All potential drug interactions found in this study were related to methotrexate. In the literature consulted, no potential interaction of the medications selected in this study with those used for RA management (abatacept, adalimumab, etanercept, infliximab, leflunomide, and hydroxychloroquine sulfate) has been reported.13,27,28
Methotrexate is the most used initial therapy in RA patients, except for those with liver disease.26 Despite its excellent efficacy and tolerability profiles, in addition to its low cost,29 methotrexate can interact with other medications, resulting in toxicity.
In this study, 19 types of potential interactions with methotrexate were observed, 15 of which were classified as major and four as moderate. This emphasizes the need for being cautious when prescribing and dispensing other medications to patients already using methotrexate in their treatment regimens, as well as the need for instructing patients regarding self-medication.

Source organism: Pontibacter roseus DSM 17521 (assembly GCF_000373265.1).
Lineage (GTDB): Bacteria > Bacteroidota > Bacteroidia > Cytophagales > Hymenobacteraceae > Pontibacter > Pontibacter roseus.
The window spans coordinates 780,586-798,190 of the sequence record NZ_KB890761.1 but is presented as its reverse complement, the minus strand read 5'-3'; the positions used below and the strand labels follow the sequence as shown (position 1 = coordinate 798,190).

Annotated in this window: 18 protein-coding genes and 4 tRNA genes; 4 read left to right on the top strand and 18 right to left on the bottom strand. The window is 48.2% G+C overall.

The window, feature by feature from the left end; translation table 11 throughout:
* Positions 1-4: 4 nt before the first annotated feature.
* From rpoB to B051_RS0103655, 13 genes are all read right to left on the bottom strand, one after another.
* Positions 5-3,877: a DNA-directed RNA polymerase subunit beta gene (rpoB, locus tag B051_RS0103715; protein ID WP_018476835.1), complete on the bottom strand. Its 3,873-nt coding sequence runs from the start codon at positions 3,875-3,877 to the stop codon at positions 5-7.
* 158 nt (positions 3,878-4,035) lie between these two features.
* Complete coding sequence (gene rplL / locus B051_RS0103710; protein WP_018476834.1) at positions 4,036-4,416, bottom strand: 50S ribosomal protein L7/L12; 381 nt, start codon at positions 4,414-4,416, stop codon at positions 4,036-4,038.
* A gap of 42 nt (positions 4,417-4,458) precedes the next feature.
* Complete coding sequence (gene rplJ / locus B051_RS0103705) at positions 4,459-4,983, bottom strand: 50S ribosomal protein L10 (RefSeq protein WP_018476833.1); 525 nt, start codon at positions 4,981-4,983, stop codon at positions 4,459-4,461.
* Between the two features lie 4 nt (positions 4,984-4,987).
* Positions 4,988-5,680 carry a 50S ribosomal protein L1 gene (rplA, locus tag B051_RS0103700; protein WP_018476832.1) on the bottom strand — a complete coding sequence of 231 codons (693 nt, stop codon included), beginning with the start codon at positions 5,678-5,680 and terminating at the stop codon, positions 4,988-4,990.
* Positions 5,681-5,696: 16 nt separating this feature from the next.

The interactions related to methotrexate and classified as major can result in an increase in the serum concentrations of its active metabolite, potentiating its adverse effects, such as leukopenia, thrombocytopenia, anemia, liver toxicity, nephrotoxicity, and mucosal ulcerations.1,13,27,28
An increase in the serum concentrations of methotrexate, with signs and symptoms of toxicity, was observed when the drug was coadministered with a variety of penicillins, such as amoxicillin, benzylpenicillin, mezlocillin, piperacillin.30,31 Because of the structural similarity between penicillins and methotrexate, a competitive inhibition of methotrexate tubular secretion can occur, increasing its half-life.28,32,33